Collection: Obsessed with Shibori Tie-Dye? Here's Your DIY Guide
Originating in Japan, Shibori is a resist-dyeing method that means “to wring” or “to squeeze” that results in brilliant indigo blue patterns. Patterns are created various ways, using different methods to fold, twist, bind and secure your fabric. The best and most fun thing about Shibori dyeing is that there are no mistakes! When choosing the type of fabric to dye, it’s important to look for items that are made of natural fibers - cotton, wool, silk or linen are all great choices. We like to pre-wash our fabric before dyeing to make sure the color is even throughout the fabric. You can use Shibori techniques on just about any type of clothing or decor - baby onesies, tea towels, pillowcases, the list goes on!
Items You Need
Indigo Dye Kit of your choice
Fabric items to dye (clothes, home decor items, accessories, etc.)
Rubber bands (various sizes are helpful)
12-14” (roughly) length of wood dowel or PVC pipe
Large popsicle/craft sticks
Small stones/decorative glass stones
Large piece of cardboard or other flat surface (use for drying)
Here are samples of a few basic techniques you can try. Click on each one to see the specific steps!
The Japanese term for “storm” because it creates a pattern reminiscent of rainfall, also known as the pole-wrapping technique. You will need a piece of fabric (square is easiest, but you can fold sleeves, etc., inward to create a symmetrical shape if you’re using a different shape of fabric), a wooden dowel or piece of PVC pipe and twine.
This twist and bind resist technique can be accomplished in a number of ways, ranging from expert to beginner difficulty level. One of the easiest ways to try this technique involves wrapping small sections of your fabric over found objects, usually small stones or pebbles. The fabric is bound in place with rubber bands which will ultimately create spider-like patterns. You will need similarly shaped objects (we used decorative glass stones) and rubber bands.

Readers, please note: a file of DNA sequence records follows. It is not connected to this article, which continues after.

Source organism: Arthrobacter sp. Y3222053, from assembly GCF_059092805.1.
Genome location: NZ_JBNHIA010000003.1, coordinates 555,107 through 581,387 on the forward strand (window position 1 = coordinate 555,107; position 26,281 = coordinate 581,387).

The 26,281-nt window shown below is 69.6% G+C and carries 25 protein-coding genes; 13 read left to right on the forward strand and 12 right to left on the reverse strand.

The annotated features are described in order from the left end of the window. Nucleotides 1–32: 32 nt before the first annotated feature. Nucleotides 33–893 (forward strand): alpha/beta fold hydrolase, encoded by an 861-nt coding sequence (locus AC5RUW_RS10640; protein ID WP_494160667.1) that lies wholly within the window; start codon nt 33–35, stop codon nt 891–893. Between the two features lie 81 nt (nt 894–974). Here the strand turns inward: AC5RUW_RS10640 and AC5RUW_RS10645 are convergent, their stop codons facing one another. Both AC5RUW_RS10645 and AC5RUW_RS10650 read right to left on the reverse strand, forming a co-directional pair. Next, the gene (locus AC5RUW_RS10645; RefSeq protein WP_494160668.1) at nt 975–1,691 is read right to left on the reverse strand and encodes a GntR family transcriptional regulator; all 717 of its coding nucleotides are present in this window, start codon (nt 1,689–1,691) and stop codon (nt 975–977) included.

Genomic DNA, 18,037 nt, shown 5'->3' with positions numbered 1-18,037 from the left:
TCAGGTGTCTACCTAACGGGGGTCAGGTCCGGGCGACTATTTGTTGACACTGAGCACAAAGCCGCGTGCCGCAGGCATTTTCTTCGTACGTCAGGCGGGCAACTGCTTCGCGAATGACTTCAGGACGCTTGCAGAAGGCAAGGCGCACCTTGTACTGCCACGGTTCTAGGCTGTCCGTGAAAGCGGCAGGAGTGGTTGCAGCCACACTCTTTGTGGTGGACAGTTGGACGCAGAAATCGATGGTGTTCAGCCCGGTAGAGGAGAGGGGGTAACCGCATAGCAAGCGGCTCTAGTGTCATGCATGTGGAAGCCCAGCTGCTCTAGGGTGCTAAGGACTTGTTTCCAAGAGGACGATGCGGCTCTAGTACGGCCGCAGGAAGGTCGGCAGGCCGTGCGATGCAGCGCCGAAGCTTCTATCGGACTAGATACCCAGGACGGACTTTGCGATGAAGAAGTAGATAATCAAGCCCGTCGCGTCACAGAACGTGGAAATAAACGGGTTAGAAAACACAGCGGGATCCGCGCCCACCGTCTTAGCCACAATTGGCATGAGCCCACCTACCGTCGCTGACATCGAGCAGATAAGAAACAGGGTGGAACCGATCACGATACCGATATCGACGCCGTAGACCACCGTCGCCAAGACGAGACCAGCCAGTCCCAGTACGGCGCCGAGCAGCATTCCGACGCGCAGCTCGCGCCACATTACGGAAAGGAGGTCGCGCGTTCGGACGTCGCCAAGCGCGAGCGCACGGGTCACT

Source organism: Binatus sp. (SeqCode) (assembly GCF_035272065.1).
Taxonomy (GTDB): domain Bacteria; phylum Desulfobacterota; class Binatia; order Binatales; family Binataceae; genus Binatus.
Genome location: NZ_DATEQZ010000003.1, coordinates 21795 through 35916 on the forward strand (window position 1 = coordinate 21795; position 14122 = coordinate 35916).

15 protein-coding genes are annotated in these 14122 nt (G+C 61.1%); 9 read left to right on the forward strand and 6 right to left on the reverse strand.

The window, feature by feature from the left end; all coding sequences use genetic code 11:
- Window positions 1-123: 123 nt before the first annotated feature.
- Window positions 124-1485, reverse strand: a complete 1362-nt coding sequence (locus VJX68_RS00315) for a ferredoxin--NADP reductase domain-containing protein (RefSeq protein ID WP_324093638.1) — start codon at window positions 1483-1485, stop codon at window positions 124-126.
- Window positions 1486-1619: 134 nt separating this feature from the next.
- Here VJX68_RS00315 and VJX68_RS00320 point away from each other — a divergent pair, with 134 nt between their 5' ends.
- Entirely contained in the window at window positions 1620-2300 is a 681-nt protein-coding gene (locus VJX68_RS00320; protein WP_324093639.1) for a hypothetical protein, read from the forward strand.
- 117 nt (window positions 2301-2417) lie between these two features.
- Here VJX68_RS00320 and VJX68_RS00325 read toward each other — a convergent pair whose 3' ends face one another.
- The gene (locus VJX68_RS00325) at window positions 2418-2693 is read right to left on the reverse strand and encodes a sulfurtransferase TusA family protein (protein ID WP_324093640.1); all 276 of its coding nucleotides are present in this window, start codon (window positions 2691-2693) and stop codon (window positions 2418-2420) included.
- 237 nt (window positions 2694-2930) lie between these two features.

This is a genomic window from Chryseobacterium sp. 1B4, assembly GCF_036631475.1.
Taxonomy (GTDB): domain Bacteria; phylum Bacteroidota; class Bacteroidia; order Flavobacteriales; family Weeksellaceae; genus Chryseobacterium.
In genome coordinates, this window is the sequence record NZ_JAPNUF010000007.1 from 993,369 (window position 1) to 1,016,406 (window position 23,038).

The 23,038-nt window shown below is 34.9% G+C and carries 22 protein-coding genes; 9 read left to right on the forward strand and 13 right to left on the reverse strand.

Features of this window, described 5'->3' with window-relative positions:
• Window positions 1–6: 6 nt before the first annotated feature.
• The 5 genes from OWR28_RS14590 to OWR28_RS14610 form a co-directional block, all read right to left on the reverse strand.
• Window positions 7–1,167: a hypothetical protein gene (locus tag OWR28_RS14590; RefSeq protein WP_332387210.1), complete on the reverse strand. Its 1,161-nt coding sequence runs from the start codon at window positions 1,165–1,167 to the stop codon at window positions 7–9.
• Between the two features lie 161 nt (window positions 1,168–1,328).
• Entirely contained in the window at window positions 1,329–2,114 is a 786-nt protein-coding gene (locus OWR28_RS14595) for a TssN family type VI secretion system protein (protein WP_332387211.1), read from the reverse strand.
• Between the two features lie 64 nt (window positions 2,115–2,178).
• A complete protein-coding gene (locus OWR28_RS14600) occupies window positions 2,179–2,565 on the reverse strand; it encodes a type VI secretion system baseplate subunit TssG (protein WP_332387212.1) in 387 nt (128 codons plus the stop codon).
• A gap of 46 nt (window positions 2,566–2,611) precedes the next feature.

Depending on which indigo dye kit you have, follow the instructions on how to set up the dyeing vat properly. Likely you will be filling a large bucket with warm water and mixing in the pre-measured powders and activation ingredients.
Make sure you wet all your bound fabric before submerging in the dye bath. Once the recommended amount of time is up, take your pieces out of the bath and check to see how well the dye has penetrated your items. Your fabric will have a greenish hue before the indigo has a chance to oxidize and turn its traditional deep blue color.
You can repeat the dyeing process as needed. The darker you want your indigo color to be, the longer it needs to be in the dye. Keep in mind that most dye will look darker just out of dye bath and will fade just slightly upon washing.
After dyeing, remove all bundles to a piece of cardboard (or other flat surface without a lot of texture). Leave overnight if possible to properly set. Once set, put on a pair of gloves and carefully use a pair of scissors to remove the rubber bands and other binding agents from your fabric. Rinse thoroughly under cold water. Wash in a washing machine with cold water and without detergent. Hang outside to dry or dry on the lowest heat setting in a dryer, iron as needed to set the design, and remove any wrinkles.
Experiment with different types of binding items from around your house, like clips or can lids or anything with an interesting shape to keep your Shibori exciting and fun!